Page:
Copyright Infringement Case: Georgia State University

book copyright infringement case
Is it legal for universities to copy extended portions of books without committing copyright infringement?

In 2008, Cambridge University Press, Sage Publications and Oxford University Press filed an intellectual property lawsuit in the U.S. District Court against Georgia State University. The publishers accused the University of copyright infringement relating to the distribution of published materials to students. The complaint was not that the University distributed excerpts, it was that they disseminated such a large amount of verbatim information.

Professors Have Special Fair Use Leeway In Copyright Infringement Cases

According to the Fair Use Doctrine (17 U.S.C. § 107), university professors are allowed to use copyrighted material in modest amounts to assist students in learning the subject matter.

Judge Evans’ ‘Two-Edged’ Fair Use Copyright Infringement Case Decision

Despite the teaching exceptions in the law, there has always been a limit to the amount of information that is allowed to be distributed without paying a licensing fee, as well as certain standards that must be met to qualify the use as “fair.”

Fair Use was adopted as part of the Copyright Act of 1976, well before the advent of the Internet. While it’s broad enough to encompass use on higher-education websites and within the curriculum of virtual universities, this is the first time a case has been presented to the court based on violation of the doctrine via online mediums.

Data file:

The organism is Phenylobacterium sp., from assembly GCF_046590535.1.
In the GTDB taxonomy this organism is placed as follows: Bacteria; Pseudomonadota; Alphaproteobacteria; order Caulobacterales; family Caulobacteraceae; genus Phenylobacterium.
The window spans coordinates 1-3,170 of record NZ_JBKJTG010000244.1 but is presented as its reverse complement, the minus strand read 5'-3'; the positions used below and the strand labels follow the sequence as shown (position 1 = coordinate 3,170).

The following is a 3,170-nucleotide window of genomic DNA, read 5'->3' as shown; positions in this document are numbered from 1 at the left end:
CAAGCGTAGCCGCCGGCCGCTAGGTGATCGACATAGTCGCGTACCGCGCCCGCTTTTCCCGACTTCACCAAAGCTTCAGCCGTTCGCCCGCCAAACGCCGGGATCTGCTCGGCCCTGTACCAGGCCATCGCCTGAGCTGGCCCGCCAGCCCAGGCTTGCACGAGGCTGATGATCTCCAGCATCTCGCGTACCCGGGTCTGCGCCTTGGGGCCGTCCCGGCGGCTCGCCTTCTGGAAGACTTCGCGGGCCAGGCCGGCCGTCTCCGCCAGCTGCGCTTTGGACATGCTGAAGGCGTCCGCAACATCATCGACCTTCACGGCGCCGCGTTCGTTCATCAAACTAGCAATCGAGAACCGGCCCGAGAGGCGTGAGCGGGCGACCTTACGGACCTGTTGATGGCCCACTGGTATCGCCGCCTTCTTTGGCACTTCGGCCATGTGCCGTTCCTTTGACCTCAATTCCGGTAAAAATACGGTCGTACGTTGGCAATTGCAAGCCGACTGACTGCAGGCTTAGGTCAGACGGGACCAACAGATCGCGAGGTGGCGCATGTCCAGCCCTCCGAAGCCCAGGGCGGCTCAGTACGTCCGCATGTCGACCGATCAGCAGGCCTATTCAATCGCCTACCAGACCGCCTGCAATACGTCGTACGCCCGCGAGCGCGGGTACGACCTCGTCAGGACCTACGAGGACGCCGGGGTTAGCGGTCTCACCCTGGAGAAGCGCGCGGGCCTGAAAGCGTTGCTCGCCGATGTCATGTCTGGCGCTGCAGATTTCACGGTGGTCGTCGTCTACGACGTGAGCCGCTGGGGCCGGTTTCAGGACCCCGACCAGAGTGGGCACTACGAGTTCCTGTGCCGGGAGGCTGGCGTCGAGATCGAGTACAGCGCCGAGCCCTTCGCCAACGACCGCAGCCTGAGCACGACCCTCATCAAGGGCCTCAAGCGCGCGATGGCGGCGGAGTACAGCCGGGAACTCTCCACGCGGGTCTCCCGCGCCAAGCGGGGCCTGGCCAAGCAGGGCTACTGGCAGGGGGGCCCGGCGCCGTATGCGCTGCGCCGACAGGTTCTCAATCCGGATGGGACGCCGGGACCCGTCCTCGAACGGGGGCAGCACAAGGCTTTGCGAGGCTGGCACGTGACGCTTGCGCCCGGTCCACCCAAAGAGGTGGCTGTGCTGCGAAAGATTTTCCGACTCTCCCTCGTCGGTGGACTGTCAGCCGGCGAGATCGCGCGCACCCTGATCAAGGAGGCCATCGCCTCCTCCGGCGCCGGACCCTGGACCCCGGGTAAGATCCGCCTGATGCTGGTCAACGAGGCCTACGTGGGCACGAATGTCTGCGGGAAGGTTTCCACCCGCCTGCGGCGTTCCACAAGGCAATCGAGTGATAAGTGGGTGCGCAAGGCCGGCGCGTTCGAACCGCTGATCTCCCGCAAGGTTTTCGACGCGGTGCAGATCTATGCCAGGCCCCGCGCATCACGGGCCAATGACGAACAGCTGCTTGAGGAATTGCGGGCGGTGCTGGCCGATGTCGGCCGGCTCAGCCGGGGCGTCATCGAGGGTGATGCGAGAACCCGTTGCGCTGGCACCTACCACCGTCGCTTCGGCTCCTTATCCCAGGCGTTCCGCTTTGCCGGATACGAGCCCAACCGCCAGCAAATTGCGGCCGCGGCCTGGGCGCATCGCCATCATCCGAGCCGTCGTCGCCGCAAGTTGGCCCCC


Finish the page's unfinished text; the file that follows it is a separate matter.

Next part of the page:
The May 11, 2012 Decision of Senior U.S. District Judge Orinda Evans created quite a stir in both the scholarly community as well as the publishing industry. While Judge Evans found that Georgia State University did violate copyright infringement laws, in the instance of five excerpts, she rejected 69 of the copyright claims in the complaint. In the Decision, she stated that “fair use principles are notoriously difficult to apply” and set the standard that universities are permitted to reproduce no more than ten percent of a book or no more than one chapter from a book with more than ten chapters.

Judge Evans even stated that she understood her ruling to be a “two-edged sword” because allowing the reproduction of copyrighted works will promote the spread of knowledge, while at the same time potentially reducing the ability of publishers to produce those same academic textbooks that spread knowledge. If her decision is upheld by the Appeals Court, colleges and universities will be permitted to continue to manage online reading rooms that hold excerpts of scholarly works for students to read and download for educational purposes.

Counsel for the publishers were disappointed with Judge Evans’ decision, referencing that it was based on the 2009 copyright policy for the University System, which was introduced one year after the lawsuit was filed.

This case garnered a great deal of attention from publishers and the academic world as it sets the precedent for how universities and other educational institutions can use published works in their curriculum, especially in this digital age. It was the first case to both analyze what constitutes fair use and directly address non-profit higher education’s use of protected works. While the decision will stand as law for all universities and colleges in Georgia, it will be used as the persuasive authority for educational copyright cases throughout the United States.

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